unity-game-enginerotationquaternionsdot-productcross-product

# Unity3D top down plane banking calculation

currently I'm working on a top-down plane game, all movement is 2D using the X and Z axis. I've worked out the rotation based on the joystick direction, however, I want the plane to rotate on its Y-axis when turning and I can't find the best way to do this.

``````    if(movementInput)
{
localRawInput = rawLSInput;
InputDirectionCache = rawLSInput;
}
else
{
localRawInput = InputDirectionCache;
}

targetRotation = Quaternion.LookRotation(localRawInput, Vector3.up);
currentRotation = Quaternion.RotateTowards(currentRotation, targetRotation, currentRotationSpeed);

Vector3 targetRot = targetRotation.eulerAngles;
Vector3 currentRot = currentRotation.eulerAngles;

Vector3 currentDir = currentRotation * transform.forward;
Vector3 targetDir = targetRotation * transform.forward;
``````

This is how I calculate the rotation desired. The velocity just applies to forward of the plane when the rotation is applied (currentRotation is used to set the rotation) I was using the targetDir and currentDir to calculate dot products and cross products to try get a value used to bank with no luck.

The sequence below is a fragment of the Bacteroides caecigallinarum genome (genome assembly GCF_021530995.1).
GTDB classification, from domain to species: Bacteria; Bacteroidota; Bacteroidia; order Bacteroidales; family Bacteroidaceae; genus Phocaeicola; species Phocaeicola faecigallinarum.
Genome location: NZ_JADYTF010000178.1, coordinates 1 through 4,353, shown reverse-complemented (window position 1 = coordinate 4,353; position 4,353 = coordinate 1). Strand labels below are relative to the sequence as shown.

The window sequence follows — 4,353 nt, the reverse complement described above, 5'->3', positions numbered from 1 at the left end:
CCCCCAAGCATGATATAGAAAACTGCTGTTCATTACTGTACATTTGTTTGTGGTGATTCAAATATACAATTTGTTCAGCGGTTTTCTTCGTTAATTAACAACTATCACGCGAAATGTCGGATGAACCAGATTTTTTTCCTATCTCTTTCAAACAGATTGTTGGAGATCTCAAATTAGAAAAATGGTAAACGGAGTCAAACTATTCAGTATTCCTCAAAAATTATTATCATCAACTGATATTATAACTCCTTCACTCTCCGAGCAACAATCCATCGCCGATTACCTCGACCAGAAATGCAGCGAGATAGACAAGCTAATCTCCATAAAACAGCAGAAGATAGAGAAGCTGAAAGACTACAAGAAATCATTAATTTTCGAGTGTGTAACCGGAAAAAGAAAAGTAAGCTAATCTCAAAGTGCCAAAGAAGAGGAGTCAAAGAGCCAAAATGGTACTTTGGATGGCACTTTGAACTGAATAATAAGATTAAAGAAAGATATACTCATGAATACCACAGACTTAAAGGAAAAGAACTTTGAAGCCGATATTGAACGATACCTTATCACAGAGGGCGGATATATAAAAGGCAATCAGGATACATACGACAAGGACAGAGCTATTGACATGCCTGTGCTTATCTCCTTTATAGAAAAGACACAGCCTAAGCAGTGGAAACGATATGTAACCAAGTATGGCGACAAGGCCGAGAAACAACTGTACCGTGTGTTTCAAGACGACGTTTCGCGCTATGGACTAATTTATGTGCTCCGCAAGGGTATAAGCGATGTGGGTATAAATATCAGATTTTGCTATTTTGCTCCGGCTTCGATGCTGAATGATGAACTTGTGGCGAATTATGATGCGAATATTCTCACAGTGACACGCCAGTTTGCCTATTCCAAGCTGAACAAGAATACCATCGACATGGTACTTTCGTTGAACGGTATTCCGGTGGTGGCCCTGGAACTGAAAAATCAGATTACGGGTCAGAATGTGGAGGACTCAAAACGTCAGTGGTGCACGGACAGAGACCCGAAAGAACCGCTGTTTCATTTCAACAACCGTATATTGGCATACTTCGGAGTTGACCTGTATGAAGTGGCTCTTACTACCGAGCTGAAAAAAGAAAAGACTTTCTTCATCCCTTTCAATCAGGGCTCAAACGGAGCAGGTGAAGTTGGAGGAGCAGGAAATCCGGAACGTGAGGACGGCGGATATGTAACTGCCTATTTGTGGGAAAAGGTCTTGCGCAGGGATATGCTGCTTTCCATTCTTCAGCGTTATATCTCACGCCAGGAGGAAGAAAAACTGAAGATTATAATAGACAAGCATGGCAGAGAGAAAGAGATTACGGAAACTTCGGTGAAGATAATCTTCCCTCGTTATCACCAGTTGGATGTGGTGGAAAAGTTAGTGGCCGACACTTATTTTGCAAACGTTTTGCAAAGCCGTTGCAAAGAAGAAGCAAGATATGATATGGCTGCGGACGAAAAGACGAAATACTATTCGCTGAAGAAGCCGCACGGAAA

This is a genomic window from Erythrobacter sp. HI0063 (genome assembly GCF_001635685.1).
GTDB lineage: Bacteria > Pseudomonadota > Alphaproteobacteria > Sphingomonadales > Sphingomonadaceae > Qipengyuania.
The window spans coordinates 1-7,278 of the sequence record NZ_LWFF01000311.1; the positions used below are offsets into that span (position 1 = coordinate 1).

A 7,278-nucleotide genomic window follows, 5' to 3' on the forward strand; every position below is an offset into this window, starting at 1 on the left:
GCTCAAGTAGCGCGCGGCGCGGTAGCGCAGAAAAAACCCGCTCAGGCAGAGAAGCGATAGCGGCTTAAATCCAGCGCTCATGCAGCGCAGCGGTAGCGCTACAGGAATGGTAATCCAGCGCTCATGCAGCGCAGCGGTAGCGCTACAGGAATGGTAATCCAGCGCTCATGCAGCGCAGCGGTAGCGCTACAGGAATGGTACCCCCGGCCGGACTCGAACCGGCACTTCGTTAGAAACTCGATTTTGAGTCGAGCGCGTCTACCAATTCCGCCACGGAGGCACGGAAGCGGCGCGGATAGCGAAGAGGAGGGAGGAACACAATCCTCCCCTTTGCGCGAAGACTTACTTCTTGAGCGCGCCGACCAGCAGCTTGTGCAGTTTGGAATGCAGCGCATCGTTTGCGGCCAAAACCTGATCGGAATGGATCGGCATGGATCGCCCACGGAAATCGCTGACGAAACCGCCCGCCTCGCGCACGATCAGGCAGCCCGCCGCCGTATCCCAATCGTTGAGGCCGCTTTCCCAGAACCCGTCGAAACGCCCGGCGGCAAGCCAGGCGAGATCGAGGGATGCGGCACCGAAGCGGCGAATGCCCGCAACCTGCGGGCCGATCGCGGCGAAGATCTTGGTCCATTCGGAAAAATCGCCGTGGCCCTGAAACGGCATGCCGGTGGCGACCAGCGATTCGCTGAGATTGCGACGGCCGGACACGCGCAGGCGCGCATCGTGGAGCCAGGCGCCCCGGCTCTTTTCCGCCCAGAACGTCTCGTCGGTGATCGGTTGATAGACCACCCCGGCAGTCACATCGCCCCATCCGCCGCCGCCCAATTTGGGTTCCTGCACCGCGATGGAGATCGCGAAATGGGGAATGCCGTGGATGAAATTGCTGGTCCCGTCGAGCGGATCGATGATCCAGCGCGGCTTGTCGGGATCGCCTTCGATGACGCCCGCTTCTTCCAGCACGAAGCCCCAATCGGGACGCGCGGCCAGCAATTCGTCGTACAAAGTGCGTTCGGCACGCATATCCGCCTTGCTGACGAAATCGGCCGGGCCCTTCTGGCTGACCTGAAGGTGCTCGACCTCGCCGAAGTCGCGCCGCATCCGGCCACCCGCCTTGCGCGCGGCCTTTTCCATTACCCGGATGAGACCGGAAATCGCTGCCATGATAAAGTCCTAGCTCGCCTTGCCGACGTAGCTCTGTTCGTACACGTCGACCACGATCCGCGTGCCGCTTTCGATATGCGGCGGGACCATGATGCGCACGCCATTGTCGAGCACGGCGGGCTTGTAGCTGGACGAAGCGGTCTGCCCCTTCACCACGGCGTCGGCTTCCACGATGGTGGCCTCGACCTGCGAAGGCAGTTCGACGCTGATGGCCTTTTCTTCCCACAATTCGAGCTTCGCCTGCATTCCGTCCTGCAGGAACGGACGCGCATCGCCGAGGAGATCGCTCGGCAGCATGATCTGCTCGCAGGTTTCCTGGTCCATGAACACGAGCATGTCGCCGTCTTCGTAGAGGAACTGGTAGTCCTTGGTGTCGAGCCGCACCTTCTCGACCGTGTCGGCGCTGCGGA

Sorry if it's a bit vague, i'm not too sure of the terminology of what i'm looking for

Solution

• Instead of doing all this stuff with the rotations, I would recommend using

``````float xRot = localRawInput.z * turnAmount
float zRot = localRawInput.x * turnAmount;

transform.rotation = Quaternion.Euler(xRot, 0, zRot);
``````

This makes it so when the stick tilts forward, the plane rotates on it's Z axis, making it tilt forward.

If you want the plane to slowly stop so it's smoother, you can use

``````// turnSpeed must be between 0 and 1
float xRot = Mathf.Lerp(transform.eulerAngles.x, localRawInput.z * turnAmount, turnSpeed);
float zRot = Mathf.Lerp(transform.eulerAngles.z, localRawInput.x * turnAmount, turnSpeed);

transform.rotation = Quaternion.Euler(xRot, 0, zRot);
``````

This will turn the plane from the current rotation to the target rotation but only part of the way so as the distance gets smaller, it slows down.